Standing describes the precariat as an agglomerate of several different social groups, notably immigrants, young educated people, and those who have fallen out of the old-style industrial working class.[10]

Standing's best-known book is The Precariat: The New Dangerous Class, published in 2011.[8] In it, he blames globalisation for having plunged more and more people into the precariat, which he analyses as a new emerging social class.[9] According to Standing, the precariat is not only suffering from job insecurity but also identity insecurity and lack of time control, not least due to workfare social policies.

The Precariat

[5], University of London.School of Oriental and African Studies, leaving in 2013 to become professor of development studies at the University of Bath In 2006 he became professor of economic security at the [7].Decent Work Index and for creation of the [6] The programme was responsible for a major report on socio-economic security worldwide[5]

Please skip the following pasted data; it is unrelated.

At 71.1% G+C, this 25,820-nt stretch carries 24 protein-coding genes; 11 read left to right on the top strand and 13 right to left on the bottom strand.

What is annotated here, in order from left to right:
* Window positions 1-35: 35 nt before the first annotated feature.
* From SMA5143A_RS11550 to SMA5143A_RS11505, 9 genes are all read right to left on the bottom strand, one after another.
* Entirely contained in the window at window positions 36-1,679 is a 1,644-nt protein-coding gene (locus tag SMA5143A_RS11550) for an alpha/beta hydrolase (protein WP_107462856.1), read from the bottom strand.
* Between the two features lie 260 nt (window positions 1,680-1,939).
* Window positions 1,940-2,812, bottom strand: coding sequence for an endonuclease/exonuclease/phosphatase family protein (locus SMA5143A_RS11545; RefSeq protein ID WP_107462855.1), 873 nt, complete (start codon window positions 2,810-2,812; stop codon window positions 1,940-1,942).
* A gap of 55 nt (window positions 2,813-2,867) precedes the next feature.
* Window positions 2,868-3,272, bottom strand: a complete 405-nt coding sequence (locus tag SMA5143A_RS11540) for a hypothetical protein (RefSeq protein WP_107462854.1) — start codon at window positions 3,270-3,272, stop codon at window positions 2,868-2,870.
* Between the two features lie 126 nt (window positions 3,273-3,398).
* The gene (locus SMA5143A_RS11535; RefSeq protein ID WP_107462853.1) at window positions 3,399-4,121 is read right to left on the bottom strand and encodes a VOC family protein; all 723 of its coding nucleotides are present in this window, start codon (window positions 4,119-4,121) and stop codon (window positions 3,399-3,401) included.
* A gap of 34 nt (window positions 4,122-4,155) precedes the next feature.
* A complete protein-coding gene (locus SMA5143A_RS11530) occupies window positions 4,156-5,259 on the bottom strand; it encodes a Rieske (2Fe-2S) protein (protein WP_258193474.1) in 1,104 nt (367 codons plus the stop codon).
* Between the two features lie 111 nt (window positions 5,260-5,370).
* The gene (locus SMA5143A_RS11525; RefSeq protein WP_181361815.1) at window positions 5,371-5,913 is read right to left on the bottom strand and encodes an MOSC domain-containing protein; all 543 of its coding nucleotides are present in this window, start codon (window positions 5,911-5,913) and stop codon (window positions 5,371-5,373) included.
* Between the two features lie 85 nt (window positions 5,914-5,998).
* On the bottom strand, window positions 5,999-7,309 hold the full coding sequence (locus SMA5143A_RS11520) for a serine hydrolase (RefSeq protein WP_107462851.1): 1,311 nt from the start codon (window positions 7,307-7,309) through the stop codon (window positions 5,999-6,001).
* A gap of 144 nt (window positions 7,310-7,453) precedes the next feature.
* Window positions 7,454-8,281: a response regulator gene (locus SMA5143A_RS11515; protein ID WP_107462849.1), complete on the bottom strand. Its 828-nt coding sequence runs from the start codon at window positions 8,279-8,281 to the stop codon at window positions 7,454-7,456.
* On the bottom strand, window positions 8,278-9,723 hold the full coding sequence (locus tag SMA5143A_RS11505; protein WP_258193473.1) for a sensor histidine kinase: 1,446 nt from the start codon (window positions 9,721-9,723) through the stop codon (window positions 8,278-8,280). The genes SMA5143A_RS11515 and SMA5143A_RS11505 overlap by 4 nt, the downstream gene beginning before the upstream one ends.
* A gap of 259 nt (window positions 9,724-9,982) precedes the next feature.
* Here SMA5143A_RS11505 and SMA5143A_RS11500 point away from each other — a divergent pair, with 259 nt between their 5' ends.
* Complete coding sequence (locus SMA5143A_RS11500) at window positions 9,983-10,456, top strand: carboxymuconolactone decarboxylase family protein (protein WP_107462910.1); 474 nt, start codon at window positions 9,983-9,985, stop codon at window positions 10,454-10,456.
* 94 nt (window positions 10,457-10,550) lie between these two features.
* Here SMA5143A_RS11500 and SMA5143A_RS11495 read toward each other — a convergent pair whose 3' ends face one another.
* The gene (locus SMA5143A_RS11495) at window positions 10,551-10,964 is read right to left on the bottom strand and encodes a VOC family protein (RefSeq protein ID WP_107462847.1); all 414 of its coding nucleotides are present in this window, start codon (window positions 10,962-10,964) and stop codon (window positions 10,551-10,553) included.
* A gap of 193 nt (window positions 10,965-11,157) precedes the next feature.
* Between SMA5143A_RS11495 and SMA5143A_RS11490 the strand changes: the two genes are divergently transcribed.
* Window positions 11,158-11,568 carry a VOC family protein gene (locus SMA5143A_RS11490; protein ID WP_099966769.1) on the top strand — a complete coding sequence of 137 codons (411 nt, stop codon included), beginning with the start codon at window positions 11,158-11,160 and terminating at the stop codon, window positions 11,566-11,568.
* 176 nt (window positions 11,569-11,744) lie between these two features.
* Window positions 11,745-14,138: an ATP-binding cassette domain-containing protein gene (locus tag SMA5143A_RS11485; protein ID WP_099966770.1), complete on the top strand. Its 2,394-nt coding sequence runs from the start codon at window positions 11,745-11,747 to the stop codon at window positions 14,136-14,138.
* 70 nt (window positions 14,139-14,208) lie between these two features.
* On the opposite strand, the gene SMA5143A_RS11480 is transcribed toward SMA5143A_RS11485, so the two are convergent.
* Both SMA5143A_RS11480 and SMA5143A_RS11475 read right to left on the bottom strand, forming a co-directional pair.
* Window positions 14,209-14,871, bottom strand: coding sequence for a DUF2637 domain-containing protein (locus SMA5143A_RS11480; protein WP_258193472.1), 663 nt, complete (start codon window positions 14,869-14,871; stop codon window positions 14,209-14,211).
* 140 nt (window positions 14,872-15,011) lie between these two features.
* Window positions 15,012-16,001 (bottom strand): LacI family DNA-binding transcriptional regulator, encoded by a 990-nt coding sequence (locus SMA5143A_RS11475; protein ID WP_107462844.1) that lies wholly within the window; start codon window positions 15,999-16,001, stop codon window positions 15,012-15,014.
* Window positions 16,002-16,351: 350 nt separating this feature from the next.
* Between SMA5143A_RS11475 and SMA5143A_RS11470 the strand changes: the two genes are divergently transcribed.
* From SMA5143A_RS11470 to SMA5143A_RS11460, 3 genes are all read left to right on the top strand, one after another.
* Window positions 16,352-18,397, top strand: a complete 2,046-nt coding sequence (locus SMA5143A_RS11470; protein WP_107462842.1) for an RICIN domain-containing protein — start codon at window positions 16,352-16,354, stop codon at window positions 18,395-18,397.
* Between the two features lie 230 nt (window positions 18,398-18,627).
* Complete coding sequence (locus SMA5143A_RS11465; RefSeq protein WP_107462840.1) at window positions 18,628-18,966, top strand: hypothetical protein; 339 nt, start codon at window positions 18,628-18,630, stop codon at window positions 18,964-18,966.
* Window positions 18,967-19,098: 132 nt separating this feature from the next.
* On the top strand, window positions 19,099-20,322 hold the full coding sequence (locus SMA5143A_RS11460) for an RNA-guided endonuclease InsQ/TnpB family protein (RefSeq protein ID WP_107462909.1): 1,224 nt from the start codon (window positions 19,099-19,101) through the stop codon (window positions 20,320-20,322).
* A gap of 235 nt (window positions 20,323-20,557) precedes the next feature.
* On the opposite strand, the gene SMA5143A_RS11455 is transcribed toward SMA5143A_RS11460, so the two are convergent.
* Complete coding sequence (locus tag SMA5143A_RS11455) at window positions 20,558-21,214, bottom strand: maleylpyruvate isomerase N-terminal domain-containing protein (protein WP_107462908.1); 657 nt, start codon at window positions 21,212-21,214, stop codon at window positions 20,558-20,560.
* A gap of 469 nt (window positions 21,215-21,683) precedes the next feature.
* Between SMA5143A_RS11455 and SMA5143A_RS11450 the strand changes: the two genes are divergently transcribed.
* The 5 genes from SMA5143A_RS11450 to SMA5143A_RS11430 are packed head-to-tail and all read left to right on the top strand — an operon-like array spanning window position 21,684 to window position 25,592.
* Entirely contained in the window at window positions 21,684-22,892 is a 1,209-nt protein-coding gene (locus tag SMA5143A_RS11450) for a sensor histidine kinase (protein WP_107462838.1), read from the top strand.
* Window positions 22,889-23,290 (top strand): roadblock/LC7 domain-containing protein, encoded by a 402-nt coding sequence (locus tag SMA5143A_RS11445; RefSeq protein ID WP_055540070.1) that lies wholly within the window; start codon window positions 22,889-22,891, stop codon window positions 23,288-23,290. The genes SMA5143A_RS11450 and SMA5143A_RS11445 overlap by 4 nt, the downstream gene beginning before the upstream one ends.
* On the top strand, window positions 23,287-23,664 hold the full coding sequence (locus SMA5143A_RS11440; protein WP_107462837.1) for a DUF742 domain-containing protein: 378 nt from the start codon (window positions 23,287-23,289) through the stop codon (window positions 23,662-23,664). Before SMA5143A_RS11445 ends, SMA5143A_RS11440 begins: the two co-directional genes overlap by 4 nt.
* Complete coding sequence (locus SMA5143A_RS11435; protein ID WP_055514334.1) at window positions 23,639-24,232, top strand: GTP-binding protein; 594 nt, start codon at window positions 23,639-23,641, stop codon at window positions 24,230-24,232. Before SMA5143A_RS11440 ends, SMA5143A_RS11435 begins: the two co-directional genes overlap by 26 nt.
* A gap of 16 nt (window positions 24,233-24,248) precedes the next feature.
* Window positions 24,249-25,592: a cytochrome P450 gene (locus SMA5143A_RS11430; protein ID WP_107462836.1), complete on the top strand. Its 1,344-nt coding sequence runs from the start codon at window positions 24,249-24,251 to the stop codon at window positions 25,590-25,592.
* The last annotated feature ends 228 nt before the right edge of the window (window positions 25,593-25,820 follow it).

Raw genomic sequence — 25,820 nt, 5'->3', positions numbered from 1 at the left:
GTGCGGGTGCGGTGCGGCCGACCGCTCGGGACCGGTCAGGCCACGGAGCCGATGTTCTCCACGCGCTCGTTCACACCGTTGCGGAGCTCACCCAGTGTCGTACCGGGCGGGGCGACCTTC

This article was sourced from Creative Commons Attribution-ShareAlike License; additional terms may apply. World Heritage Encyclopedia content is assembled from numerous content providers, Open Access Publishing, and in compliance with The Fair Access to Science and Technology Research Act (FASTR), Wikimedia Foundation, Inc., Public Library of Science, The Encyclopedia of Life, Open Book Publishers (OBP), PubMed, U.S. National Library of Medicine, National Center for Biotechnology Information, U.S. National Library of Medicine, National Institutes of Health (NIH), U.S. Department of Health & Human Services, and USA.gov, which sources content from all federal, state, local, tribal, and territorial government publication portals (.gov, .mil, .edu). Funding for USA.gov and content contributors is made possible from the U.S. Congress, E-Government Act of 2002.
 
Crowd sourced content that is contributed to World Heritage Encyclopedia is peer reviewed and edited by our editorial staff to ensure quality scholarly research articles.
 
By using this site, you agree to the Terms of Use and Privacy Policy. World Heritage Encyclopedia™ is a registered trademark of the World Public Library Association, a non-profit organization.
 


Copyright © World Library Foundation. All rights reserved. eBooks from Project Gutenberg are sponsored by the World Library Foundation,
a 501c(4) Member's Support Non-Profit Organization, and is NOT affiliated with any governmental agency or department.